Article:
There are two potential tax problems that can be created when one tries to plan their estate with joint ownership.  These involve gift taxes and capital gains taxes.

Gift tax issues

Many people attempt to pass their assets onto loved ones through joint ownership.  This is usually done by putting one of their adult children's names on the title of all of their assets such as bank accounts, certificates of deposit, and the like.  There is an understanding with this child that he or she is to distribute an equal share of the account to their siblings upon the death of the parent.

Unfortunately, upon the parent's death this property legally becomes the full property of the surviving joint tenant.  While they may have the moral obligation to make distributions to their brothers and sisters they are under no legal obligation to do so. Any distributions to brothers and sisters will be fully voluntary and therefore a gift.  Gifts in excess of $13,000 a year are subject to gift taxes.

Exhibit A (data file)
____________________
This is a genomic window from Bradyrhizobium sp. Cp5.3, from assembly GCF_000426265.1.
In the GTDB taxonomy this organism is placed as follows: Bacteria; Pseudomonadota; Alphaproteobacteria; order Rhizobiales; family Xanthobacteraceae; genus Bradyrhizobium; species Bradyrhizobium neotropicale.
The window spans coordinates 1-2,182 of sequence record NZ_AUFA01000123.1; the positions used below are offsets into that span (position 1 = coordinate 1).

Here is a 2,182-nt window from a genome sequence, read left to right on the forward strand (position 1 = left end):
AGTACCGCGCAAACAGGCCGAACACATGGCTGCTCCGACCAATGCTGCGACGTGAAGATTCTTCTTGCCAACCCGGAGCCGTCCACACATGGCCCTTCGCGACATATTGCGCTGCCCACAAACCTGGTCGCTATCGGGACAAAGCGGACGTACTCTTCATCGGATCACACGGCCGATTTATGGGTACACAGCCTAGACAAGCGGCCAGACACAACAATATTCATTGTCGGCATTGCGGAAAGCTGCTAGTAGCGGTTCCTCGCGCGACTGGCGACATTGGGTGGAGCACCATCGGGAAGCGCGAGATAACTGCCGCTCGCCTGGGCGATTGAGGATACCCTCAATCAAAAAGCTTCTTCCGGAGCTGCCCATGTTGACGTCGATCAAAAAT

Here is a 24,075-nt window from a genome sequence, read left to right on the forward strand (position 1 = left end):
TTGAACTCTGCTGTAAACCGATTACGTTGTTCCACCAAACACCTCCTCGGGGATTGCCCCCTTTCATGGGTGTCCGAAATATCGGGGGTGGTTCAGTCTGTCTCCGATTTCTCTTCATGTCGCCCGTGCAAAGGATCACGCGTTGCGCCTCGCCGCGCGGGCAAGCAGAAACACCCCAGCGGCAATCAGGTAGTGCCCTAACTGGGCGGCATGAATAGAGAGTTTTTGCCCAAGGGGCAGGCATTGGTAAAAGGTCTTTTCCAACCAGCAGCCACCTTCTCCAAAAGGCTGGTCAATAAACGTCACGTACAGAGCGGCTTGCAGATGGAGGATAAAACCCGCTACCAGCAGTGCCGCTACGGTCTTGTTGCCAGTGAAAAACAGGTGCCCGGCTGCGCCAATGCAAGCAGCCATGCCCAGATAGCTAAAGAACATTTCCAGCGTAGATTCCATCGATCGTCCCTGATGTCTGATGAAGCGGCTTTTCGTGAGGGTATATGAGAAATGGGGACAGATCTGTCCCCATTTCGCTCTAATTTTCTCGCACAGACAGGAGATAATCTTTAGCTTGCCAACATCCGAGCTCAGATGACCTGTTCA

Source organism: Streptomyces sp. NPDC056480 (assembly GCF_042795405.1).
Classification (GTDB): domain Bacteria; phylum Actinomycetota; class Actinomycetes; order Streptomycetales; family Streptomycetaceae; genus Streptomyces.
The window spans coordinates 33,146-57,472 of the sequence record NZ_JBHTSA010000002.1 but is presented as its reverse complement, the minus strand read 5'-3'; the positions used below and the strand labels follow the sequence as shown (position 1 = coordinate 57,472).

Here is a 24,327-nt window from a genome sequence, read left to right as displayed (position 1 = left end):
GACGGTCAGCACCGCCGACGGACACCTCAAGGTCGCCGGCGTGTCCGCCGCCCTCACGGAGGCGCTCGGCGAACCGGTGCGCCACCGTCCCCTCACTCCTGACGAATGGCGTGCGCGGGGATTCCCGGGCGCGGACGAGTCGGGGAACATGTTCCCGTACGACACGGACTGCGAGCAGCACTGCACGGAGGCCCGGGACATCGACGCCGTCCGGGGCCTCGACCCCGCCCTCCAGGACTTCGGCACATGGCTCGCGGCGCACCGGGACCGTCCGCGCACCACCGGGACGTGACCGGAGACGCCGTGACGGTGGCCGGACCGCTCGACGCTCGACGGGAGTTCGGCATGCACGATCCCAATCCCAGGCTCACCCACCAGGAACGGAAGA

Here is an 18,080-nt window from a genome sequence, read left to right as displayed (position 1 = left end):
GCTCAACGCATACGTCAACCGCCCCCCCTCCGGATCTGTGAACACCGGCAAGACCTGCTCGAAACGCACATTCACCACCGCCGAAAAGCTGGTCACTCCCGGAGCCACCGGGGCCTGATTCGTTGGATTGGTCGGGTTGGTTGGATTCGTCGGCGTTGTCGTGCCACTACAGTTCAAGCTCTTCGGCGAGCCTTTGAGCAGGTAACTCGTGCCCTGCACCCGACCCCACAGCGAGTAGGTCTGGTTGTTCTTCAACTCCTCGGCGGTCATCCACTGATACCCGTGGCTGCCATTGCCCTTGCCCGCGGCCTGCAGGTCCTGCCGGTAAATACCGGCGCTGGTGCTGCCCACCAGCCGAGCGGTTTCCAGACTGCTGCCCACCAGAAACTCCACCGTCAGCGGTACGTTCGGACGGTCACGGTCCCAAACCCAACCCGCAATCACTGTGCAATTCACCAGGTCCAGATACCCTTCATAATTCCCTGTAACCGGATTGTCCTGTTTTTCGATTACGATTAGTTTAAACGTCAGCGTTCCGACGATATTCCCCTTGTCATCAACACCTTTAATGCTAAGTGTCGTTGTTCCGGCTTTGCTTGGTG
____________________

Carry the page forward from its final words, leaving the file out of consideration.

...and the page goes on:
Here's where things get tricky.  The law provides two levels of exemptions for estate and gift taxes.  Typically, the first $5.2 million of an estate can pass to heirs tax-free.  Of this exemption up to $5.2 million can be passed to others during one's lifetime as gifts.  Distribution from the person that was the joint property owner to his or her brothers and sisters will either be subject to a tax of up to 45% or will have to be deducted from that person's estate and gift tax exemption.

In some instances the amounts in question are safely under these limits.  But, in other cases, this arrangement can provide significant adverse tax consequences to the child who was placed on the accounts as a joint owner.

Capital gains tax issues

A potentially more serious consequence is the adverse impact on capital gains.

Capital gains are taxes imposed on the appreciation of certain property that has been held for more than one year.  When one buys a so-called "capital-asset" their purchase price is that asset’s "basis."  If the asset is held for a year or more and then sold for a price higher than the basis the difference between the two is the "gain."  Capital gains are currently taxed at a rate of 15%.